• Central Nervous System Research Paper

    1117 Words  | 5 Pages

    Motor Neurons: carry impulses away from the brain and spinal cord to voluntary muscle. Neurons communicate via an electrochemical signal called an action potential that sends information down an axon and away from the cell body. They are based on the movements of ions through channels in the membrane of an axon. A molecular message is sent to neighboring neurons when an action potential is reached. This is an all or nothing process. Triggering Action Potential: At rest, a neuron holds a balance of

  • Transcranial Magnetic Stimulation Essay

    3350 Words  | 14 Pages

    Transcranial magnetic stimulation (TMS) is a non-invasive tool for the electrical stimulation of neural tissue, including cerebral cortex, spinal roots, and cranial and peripheral nerves. TMS can be applied as single pulses of stimulation, pairs of stimuli separated by variable intervals to the same or different brain areas, or as trains of repetitive stimuli at various frequencies. Single stimuli can depolarise neurons and evoke measurable effects. Trains of stimuli (repetitive TMS) can modify excitability

  • Graded Potential Of Neurons In The Human Body

    691 Words  | 3 Pages

    Neurons in the human body are mostly comprised of a cell body, an axon, dendrites and axon terminals. The dendrites of the neuron, also known as “little trees”, is where information is gathered and sent to the dendritic tree and the cell body. The dendrites are structures that are highly branched resembling a tree—hence the name—and conduct impulses towards the cell body. The cell body is similar to all types of cells in which they contain organelles such as lysosomes, mitochondria, Golgi complexes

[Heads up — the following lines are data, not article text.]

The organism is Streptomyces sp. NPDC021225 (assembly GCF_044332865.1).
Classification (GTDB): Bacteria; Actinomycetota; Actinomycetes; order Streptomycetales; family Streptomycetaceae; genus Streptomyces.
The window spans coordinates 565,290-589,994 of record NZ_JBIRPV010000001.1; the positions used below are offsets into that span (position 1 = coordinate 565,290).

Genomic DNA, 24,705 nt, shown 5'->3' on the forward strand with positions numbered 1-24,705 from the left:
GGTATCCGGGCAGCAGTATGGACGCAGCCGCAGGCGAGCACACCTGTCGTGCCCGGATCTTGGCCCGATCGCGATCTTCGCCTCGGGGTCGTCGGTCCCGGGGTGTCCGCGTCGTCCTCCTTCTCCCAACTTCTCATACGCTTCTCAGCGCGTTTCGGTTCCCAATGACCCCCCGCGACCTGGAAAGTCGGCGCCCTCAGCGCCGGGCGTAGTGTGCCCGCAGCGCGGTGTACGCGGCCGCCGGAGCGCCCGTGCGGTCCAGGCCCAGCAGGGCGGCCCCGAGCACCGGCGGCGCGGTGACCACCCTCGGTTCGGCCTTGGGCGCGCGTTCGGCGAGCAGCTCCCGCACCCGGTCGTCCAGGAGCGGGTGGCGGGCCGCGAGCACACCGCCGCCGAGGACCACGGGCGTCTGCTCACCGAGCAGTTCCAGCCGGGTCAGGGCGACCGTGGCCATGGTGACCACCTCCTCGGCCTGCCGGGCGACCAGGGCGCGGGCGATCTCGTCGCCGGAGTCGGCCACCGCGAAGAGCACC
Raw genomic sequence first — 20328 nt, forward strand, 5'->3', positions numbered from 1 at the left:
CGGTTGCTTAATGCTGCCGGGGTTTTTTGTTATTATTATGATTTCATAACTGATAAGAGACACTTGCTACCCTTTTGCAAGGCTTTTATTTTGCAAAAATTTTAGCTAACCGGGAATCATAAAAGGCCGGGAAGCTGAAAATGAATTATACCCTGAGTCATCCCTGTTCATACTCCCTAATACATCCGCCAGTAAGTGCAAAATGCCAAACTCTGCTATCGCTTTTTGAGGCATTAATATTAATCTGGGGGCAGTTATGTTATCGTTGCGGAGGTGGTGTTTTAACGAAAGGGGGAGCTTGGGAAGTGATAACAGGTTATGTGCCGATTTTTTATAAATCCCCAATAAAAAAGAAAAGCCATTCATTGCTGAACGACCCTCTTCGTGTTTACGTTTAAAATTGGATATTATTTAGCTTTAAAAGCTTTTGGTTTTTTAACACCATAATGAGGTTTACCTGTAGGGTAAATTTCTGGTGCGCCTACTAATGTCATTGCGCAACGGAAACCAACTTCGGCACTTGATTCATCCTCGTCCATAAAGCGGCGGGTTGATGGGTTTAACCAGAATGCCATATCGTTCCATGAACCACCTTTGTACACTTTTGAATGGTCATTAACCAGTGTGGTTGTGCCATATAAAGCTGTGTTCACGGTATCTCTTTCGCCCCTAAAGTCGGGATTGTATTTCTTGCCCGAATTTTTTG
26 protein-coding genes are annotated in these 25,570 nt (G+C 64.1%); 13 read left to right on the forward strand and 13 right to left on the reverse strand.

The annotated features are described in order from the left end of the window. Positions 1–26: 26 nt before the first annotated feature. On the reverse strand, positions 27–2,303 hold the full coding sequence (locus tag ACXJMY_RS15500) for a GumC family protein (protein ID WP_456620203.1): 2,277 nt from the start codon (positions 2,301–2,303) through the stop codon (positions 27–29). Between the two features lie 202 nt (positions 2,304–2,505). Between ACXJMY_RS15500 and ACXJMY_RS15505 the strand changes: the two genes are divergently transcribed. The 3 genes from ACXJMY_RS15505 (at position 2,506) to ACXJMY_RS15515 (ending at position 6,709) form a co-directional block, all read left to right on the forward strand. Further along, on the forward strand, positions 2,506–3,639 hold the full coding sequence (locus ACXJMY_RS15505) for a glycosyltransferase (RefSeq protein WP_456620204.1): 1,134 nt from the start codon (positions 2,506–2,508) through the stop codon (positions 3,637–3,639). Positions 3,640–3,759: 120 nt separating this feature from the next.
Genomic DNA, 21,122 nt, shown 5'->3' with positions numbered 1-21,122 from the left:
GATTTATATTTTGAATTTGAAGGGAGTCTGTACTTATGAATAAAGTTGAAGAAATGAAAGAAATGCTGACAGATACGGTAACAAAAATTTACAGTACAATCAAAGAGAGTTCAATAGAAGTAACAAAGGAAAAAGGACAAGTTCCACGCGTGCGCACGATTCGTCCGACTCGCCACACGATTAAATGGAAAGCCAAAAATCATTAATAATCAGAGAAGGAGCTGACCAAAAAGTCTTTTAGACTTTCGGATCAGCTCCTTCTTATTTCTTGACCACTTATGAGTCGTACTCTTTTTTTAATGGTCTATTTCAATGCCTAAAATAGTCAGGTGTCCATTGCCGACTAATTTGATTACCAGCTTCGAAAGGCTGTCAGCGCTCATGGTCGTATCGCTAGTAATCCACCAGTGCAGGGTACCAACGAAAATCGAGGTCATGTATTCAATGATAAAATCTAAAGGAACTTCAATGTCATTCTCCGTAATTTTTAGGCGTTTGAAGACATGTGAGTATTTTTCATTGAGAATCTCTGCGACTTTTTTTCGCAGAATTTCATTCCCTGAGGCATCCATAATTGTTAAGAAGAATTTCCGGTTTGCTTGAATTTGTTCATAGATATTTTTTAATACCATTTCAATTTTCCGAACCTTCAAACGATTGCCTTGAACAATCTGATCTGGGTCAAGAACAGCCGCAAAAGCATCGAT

• Secondary Active Transport

    848 Words  | 4 Pages

    intracellular fluid (Na +, and Cl-) having their concentration temporarily changed (Berndt et al., 2011) Sodium ions are actively transported out of the axon, of the neuron, and potassium ions are actively transported in. This is performed by the sodium-potassium pump. This establishes a potential difference of charge between the inside and the outside of the axon (both molecules are positively charged but the movement of sodium ions is greater to that of potassium 3:2). The required resting potential

  • Nt1310 Unit 4 Assignment

    1834 Words  | 8 Pages

    Question 1 a. In detail, elucidate how your device is representative of/different from the physiological environment. Indicate how these variables may affect neural functionality. In order to record neuronal signals, my device, specifically the electrode, will be inserted into the rat sciatic nerve to record extracellularly the action potential generated by the neurons. There are several differences between the electrodes and the medium into which they will be inserted. Depending on these differences